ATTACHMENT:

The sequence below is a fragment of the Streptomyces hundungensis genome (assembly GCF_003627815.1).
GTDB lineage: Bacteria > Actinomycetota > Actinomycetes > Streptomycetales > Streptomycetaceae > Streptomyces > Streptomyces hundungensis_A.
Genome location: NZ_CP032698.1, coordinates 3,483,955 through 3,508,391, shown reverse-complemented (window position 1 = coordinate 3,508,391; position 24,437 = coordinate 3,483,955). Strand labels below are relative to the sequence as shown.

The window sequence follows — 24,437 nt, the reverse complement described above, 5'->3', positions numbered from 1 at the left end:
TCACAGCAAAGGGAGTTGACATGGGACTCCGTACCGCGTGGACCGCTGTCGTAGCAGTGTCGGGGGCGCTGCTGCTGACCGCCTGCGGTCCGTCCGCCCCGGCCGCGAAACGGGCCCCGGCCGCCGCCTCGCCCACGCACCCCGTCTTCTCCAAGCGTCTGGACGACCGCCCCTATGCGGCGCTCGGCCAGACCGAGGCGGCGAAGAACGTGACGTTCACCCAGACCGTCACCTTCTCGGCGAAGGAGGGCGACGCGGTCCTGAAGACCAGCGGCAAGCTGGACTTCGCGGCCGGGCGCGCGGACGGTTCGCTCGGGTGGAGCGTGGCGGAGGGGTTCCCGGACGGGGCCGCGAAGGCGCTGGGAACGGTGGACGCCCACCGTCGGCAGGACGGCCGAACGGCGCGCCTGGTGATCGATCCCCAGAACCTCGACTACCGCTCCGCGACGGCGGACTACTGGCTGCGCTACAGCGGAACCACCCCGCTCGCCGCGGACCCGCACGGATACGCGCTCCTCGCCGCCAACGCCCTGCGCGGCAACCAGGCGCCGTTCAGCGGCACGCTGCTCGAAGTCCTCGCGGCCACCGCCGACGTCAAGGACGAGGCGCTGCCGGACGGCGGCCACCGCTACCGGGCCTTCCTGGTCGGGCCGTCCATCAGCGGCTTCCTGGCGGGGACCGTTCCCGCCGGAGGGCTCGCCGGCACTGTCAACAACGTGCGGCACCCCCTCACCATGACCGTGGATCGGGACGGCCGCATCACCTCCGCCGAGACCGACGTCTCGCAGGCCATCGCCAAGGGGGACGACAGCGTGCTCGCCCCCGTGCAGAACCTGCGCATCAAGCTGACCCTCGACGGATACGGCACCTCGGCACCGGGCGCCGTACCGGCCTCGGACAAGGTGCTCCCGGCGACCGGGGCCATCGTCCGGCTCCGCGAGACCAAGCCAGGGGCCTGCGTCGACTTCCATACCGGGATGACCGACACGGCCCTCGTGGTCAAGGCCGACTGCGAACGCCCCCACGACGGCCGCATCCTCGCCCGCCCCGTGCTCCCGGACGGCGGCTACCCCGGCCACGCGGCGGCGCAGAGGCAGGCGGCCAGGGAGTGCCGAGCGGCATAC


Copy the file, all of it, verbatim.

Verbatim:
The sequence below is a fragment of the Streptomyces hundungensis genome (assembly GCF_003627815.1).
GTDB lineage: Bacteria > Actinomycetota > Actinomycetes > Streptomycetales > Streptomycetaceae > Streptomyces > Streptomyces hundungensis_A.
Genome location: NZ_CP032698.1, coordinates 3,483,955 through 3,508,391, shown reverse-complemented (window position 1 = coordinate 3,508,391; position 24,437 = coordinate 3,483,955). Strand labels below are relative to the sequence as shown.

The window sequence follows — 24,437 nt, the reverse complement described above, 5'->3', positions numbered from 1 at the left end:
TCACAGCAAAGGGAGTTGACATGGGACTCCGTACCGCGTGGACCGCTGTCGTAGCAGTGTCGGGGGCGCTGCTGCTGACCGCCTGCGGTCCGTCCGCCCCGGCCGCGAAACGGGCCCCGGCCGCCGCCTCGCCCACGCACCCCGTCTTCTCCAAGCGTCTGGACGACCGCCCCTATGCGGCGCTCGGCCAGACCGAGGCGGCGAAGAACGTGACGTTCACCCAGACCGTCACCTTCTCGGCGAAGGAGGGCGACGCGGTCCTGAAGACCAGCGGCAAGCTGGACTTCGCGGCCGGGCGCGCGGACGGTTCGCTCGGGTGGAGCGTGGCGGAGGGGTTCCCGGACGGGGCCGCGAAGGCGCTGGGAACGGTGGACGCCCACCGTCGGCAGGACGGCCGAACGGCGCGCCTGGTGATCGATCCCCAGAACCTCGACTACCGCTCCGCGACGGCGGACTACTGGCTGCGCTACAGCGGAACCACCCCGCTCGCCGCGGACCCGCACGGATACGCGCTCCTCGCCGCCAACGCCCTGCGCGGCAACCAGGCGCCGTTCAGCGGCACGCTGCTCGAAGTCCTCGCGGCCACCGCCGACGTCAAGGACGAGGCGCTGCCGGACGGCGGCCACCGCTACCGGGCCTTCCTGGTCGGGCCGTCCATCAGCGGCTTCCTGGCGGGGACCGTTCCCGCCGGAGGGCTCGCCGGCACTGTCAACAACGTGCGGCACCCCCTCACCATGACCGTGGATCGGGACGGCCGCATCACCTCCGCCGAGACCGACGTCTCGCAGGCCATCGCCAAGGGGGACGACAGCGTGCTCGCCCCCGTGCAGAACCTGCGCATCAAGCTGACCCTCGACGGATACGGCACCTCGGCACCGGGCGCCGTACCGGCCTCGGACAAGGTGCTCCCGGCGACCGGGGCCATCGTCCGGCTCCGCGAGACCAAGCCAGGGGCCTGCGTCGACTTCCATACCGGGATGACCGACACGGCCCTCGTGGTCAAGGCCGACTGCGAACGCCCCCACGACGGCCGCATCCTCGCCCGCCCCGTGCTCCCGGACGGCGGCTACCCCGGCCACGCGGCGGCGCAGAGGCAGGCGGCCAGGGAGTGCCGAGCGGCATAC